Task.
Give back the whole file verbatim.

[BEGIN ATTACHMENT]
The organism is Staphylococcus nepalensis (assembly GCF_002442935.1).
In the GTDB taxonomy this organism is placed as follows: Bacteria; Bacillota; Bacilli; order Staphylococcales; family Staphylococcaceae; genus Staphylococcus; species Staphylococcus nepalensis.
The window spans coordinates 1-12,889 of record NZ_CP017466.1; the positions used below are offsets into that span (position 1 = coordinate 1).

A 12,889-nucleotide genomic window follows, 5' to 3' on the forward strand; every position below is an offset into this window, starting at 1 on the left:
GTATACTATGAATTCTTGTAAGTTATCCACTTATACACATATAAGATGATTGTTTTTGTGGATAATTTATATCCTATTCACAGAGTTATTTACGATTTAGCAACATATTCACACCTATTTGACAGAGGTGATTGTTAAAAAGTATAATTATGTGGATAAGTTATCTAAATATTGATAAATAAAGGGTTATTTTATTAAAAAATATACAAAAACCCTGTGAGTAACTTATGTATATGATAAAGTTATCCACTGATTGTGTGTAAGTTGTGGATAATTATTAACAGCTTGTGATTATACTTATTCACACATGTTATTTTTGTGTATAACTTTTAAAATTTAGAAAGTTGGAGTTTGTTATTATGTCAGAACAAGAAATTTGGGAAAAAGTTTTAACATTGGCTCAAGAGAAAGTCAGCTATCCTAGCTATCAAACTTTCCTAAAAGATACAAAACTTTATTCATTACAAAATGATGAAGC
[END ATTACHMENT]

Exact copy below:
The organism is Staphylococcus nepalensis (assembly GCF_002442935.1).
In the GTDB taxonomy this organism is placed as follows: Bacteria; Bacillota; Bacilli; order Staphylococcales; family Staphylococcaceae; genus Staphylococcus; species Staphylococcus nepalensis.
The window spans coordinates 1-12,889 of record NZ_CP017466.1; the positions used below are offsets into that span (position 1 = coordinate 1).

A 12,889-nucleotide genomic window follows, 5' to 3' on the forward strand; every position below is an offset into this window, starting at 1 on the left:
GTATACTATGAATTCTTGTAAGTTATCCACTTATACACATATAAGATGATTGTTTTTGTGGATAATTTATATCCTATTCACAGAGTTATTTACGATTTAGCAACATATTCACACCTATTTGACAGAGGTGATTGTTAAAAAGTATAATTATGTGGATAAGTTATCTAAATATTGATAAATAAAGGGTTATTTTATTAAAAAATATACAAAAACCCTGTGAGTAACTTATGTATATGATAAAGTTATCCACTGATTGTGTGTAAGTTGTGGATAATTATTAACAGCTTGTGATTATACTTATTCACACATGTTATTTTTGTGTATAACTTTTAAAATTTAGAAAGTTGGAGTTTGTTATTATGTCAGAACAAGAAATTTGGGAAAAAGTTTTAACATTGGCTCAAGAGAAAGTCAGCTATCCTAGCTATCAAACTTTCCTAAAAGATACAAAACTTTATTCATTACAAAATGATGAAGC